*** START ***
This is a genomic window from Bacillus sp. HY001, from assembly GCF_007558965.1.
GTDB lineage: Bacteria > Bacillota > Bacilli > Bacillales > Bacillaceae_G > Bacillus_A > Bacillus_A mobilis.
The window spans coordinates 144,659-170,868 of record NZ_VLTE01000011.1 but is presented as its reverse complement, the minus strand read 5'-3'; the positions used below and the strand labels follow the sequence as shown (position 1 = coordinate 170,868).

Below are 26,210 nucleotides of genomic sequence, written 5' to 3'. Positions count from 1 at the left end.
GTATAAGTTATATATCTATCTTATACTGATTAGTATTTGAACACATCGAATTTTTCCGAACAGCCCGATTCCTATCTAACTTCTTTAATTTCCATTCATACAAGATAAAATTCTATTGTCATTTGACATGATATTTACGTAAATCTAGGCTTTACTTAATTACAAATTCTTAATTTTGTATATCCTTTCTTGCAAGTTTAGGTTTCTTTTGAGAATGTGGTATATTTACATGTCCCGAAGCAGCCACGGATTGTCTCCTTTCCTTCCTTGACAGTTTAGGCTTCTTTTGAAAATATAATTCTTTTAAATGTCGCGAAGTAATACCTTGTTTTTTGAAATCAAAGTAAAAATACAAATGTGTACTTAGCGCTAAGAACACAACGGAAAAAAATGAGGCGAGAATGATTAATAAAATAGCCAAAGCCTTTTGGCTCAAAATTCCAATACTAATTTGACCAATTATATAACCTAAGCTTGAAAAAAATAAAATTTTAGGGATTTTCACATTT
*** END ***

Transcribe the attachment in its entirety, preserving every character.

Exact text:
This is a genomic window from Bacillus sp. HY001, from assembly GCF_007558965.1.
GTDB lineage: Bacteria > Bacillota > Bacilli > Bacillales > Bacillaceae_G > Bacillus_A > Bacillus_A mobilis.
The window spans coordinates 144,659-170,868 of record NZ_VLTE01000011.1 but is presented as its reverse complement, the minus strand read 5'-3'; the positions used below and the strand labels follow the sequence as shown (position 1 = coordinate 170,868).

Below are 26,210 nucleotides of genomic sequence, written 5' to 3'. Positions count from 1 at the left end.
GTATAAGTTATATATCTATCTTATACTGATTAGTATTTGAACACATCGAATTTTTCCGAACAGCCCGATTCCTATCTAACTTCTTTAATTTCCATTCATACAAGATAAAATTCTATTGTCATTTGACATGATATTTACGTAAATCTAGGCTTTACTTAATTACAAATTCTTAATTTTGTATATCCTTTCTTGCAAGTTTAGGTTTCTTTTGAGAATGTGGTATATTTACATGTCCCGAAGCAGCCACGGATTGTCTCCTTTCCTTCCTTGACAGTTTAGGCTTCTTTTGAAAATATAATTCTTTTAAATGTCGCGAAGTAATACCTTGTTTTTTGAAATCAAAGTAAAAATACAAATGTGTACTTAGCGCTAAGAACACAACGGAAAAAAATGAGGCGAGAATGATTAATAAAATAGCCAAAGCCTTTTGGCTCAAAATTCCAATACTAATTTGACCAATTATATAACCTAAGCTTGAAAAAAATAAAATTTTAGGGATTTTCACATTT